Prayer is non-negotiable in the list of things we do for our children. But the power behind those prayers isn’t our responsibility. Our part is obedience, the rest is up to God, and He is more than able for the job.


Find your voice, live your story…is the foundation of Edie Melson’s message, no matter if she’s addressing parents, military families or writers. As an author, blogger, and speaker she’s encouraged and challenged audiences across the country and around the world. Connect with her on her blog, Twitter and Facebook.

Purchase Links to the Book:

Tuesday, October 11, 2016

Wisdom from my Guest Author Elaine Stock "My T-shirts"

My returning guest this week is a dear writing friend, Elaine Stock. Elaine is offering a Kindle ebook Giveaway of her debut novel Always With You which I highly recommend. I gave it 5 stars. Leave a blog comment below (about this post or the author) and I'll draw the winning name on Oct. 23.  Just in case you have already read Always With You: Elaine is offering the Kindle copy of Christmas Treasures, an anthology (her Christmas Story featured among other authors) that is currently #3 on Amazon. Winner can choose 1 of either books.

And now "My T-shirts" by Guest Author Elaine Stock

If I could get away with it, I’d live in T-shirts and loose fitting jeans or khakis daily. Like many other vacation travelers I love my souvenirs to remind me of the places I’ve been and enjoyed. Specifically, I adore my tourist tees. You know, the ones with the city or quaint town’s name emblazoned across the shirt, often with a cute logo or picture. I’m wearing one right now—an old green one from the time my husband and I drove to Nova Scotia. Too long ago, now, the design has faded and I didn’t take a photo like the ones I’m sharing below.

Here’s one from my recent work-vacation to the ACFW conference in Nashville.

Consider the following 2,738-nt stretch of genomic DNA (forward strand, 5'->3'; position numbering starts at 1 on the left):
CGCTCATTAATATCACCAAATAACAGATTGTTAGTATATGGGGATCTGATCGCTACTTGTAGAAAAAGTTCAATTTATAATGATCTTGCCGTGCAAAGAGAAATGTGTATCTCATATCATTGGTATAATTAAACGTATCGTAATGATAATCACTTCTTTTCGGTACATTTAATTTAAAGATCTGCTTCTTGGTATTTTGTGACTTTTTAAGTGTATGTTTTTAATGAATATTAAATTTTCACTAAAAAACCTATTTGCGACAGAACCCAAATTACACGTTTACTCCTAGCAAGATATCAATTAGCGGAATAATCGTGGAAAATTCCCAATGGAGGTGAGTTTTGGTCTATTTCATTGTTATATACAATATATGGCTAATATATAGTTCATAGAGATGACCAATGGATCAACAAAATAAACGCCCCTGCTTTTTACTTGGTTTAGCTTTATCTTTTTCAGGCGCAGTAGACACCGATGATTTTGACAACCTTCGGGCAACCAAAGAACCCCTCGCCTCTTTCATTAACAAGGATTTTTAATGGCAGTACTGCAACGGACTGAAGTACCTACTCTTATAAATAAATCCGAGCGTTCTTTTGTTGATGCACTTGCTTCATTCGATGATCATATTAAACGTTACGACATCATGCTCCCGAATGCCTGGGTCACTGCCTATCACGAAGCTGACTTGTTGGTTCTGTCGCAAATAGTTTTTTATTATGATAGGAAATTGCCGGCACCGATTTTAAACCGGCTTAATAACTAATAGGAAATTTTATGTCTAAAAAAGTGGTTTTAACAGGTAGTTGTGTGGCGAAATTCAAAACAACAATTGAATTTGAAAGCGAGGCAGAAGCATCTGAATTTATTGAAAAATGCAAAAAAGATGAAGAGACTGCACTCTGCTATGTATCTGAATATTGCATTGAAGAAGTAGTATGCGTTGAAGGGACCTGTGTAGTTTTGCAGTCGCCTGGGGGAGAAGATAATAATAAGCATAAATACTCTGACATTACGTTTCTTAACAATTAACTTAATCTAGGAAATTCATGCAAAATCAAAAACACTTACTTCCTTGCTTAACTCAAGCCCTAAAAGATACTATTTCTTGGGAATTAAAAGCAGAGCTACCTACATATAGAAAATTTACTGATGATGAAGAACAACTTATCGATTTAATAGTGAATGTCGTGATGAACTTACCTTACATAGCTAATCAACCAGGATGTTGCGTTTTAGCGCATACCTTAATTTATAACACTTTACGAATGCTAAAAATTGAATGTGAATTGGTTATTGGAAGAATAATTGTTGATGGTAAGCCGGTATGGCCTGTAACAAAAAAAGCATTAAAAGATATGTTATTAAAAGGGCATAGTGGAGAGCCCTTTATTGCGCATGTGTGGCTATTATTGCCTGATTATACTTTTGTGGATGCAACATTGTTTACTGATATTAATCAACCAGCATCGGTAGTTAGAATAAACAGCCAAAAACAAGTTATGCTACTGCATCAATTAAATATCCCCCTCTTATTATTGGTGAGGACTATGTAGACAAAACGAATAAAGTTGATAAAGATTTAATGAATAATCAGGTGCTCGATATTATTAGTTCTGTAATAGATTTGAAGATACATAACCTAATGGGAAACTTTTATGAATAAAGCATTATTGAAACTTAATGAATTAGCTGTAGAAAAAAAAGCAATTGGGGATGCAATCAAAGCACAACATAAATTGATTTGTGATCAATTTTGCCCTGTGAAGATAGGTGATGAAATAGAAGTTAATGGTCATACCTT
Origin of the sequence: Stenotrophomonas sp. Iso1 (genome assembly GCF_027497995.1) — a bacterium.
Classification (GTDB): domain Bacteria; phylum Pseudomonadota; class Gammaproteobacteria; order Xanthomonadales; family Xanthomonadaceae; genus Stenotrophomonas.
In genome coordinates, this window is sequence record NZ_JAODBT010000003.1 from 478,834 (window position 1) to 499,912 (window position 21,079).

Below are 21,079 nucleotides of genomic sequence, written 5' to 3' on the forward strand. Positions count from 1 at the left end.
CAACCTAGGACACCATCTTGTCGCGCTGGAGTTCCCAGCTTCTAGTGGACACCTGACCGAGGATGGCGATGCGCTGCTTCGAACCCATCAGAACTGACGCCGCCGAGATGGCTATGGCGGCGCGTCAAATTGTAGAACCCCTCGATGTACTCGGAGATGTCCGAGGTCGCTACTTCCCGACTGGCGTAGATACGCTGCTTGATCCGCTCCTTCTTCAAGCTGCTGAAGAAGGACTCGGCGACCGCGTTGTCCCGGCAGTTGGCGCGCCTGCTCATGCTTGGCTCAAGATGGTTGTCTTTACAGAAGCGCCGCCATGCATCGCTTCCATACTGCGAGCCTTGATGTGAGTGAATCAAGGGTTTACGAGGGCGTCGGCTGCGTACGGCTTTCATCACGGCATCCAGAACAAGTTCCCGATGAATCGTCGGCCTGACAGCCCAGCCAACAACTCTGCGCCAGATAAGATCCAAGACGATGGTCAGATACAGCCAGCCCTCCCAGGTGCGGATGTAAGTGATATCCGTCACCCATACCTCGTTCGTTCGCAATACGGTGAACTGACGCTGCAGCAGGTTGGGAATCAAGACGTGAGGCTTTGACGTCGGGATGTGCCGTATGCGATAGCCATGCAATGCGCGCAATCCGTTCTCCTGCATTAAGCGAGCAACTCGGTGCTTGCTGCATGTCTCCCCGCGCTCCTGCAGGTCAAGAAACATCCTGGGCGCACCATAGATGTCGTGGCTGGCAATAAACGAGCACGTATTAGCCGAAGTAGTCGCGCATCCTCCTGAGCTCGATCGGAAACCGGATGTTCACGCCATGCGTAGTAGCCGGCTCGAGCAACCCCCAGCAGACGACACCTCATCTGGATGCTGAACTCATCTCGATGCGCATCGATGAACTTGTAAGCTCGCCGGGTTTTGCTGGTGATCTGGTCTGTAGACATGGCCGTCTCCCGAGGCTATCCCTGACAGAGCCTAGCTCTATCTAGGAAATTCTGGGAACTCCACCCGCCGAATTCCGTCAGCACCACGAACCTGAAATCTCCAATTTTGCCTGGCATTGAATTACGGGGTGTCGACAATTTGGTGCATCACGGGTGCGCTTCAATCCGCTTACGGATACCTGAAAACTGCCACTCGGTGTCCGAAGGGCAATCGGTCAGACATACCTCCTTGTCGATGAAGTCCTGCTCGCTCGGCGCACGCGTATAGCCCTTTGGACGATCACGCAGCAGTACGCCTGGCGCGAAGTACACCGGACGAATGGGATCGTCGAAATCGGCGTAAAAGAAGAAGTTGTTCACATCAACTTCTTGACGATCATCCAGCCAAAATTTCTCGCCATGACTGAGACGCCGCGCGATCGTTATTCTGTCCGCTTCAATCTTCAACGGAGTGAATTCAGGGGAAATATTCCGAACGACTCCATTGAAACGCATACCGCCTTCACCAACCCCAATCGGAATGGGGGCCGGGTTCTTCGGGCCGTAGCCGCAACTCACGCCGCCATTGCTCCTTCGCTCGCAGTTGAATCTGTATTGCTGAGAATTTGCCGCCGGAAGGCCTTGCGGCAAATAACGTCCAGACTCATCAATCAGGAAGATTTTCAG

I love attending writing conferences—they’re my version of Disney Land! This T-shirt is a touristy one; not conference related.

This T is from my trip to Michigan last year when I attended the Maranatha
Writer’s Conference. Like my Nashville shirt, this one isn’t a conference tee, but does reflect the conference site.

Years ago, when I attended a New Jersey chapter RWA, I did manage to snag a true writer’s tee about putting your heart into a book. 

Well, that’s all in the name of fun … and wishing I played tourist a lot more than I do! I’ve been thinking lately what kind of T-shirts I might or should wear in the future. When I hear people jokingly gripe about their ages: “Hey, I woke up today—guess I can’t complain” I usually counter with “You’re supposed to say ‘I don’t get older but just better.’” Here’s the thing: I am getting older. We’re all getting older. I know. This is not news. More than less these days I wake up to a world flinging craziness and frightening ideologies, tempting me to imagine what it would be like to hide under the covers the rest of my life. Here’s a T-shirt I wonder if I should be wearing:

Better yet, here’s the T-shirt I think I’ll choose for the rest of my days:

It’s blank! So God can write and illustrate it exactly how He chooses, not how I wish. I can’t go wrong!

Elaine Stock is the author of Always With You, which released in January 2016 and has made the Kindle bestseller list. 

Elaine's novels fuse family drama and psychological suspense. She is a
member of American Christian Fiction Writers and Women’s Fiction Writers Association, and contributes to the international “Happy Sis Magazine.” In addition to Twitter, Facebook, and Goodreads, she hangs out on her active blog, Everyone’s Story, dedicated to uplifting and encouraging all readers through the power of story and hope.

Purchase Links for Always With You:

Barnes & Noble: http://bit.ly/1PfRyXX

Links to find Elaine Stock
Website/blog: Everyone's Story  http://elainestock.com

Tuesday, September 06, 2016

Man of the House by Guest Author Linda Sammaritan

In 1967, the U.S. Air Force lost a horrific number of fighter pilots in Vietnam. On the home front, their wives learned to balance the checkbook, take care of the property inside and out, make dozens of solo executive decisions every week, all the while maintaining a calm exterior to the rest of the world.

This "Slice of Life" piece is for all the military moms who valiantly coped with ten thousand stresses during war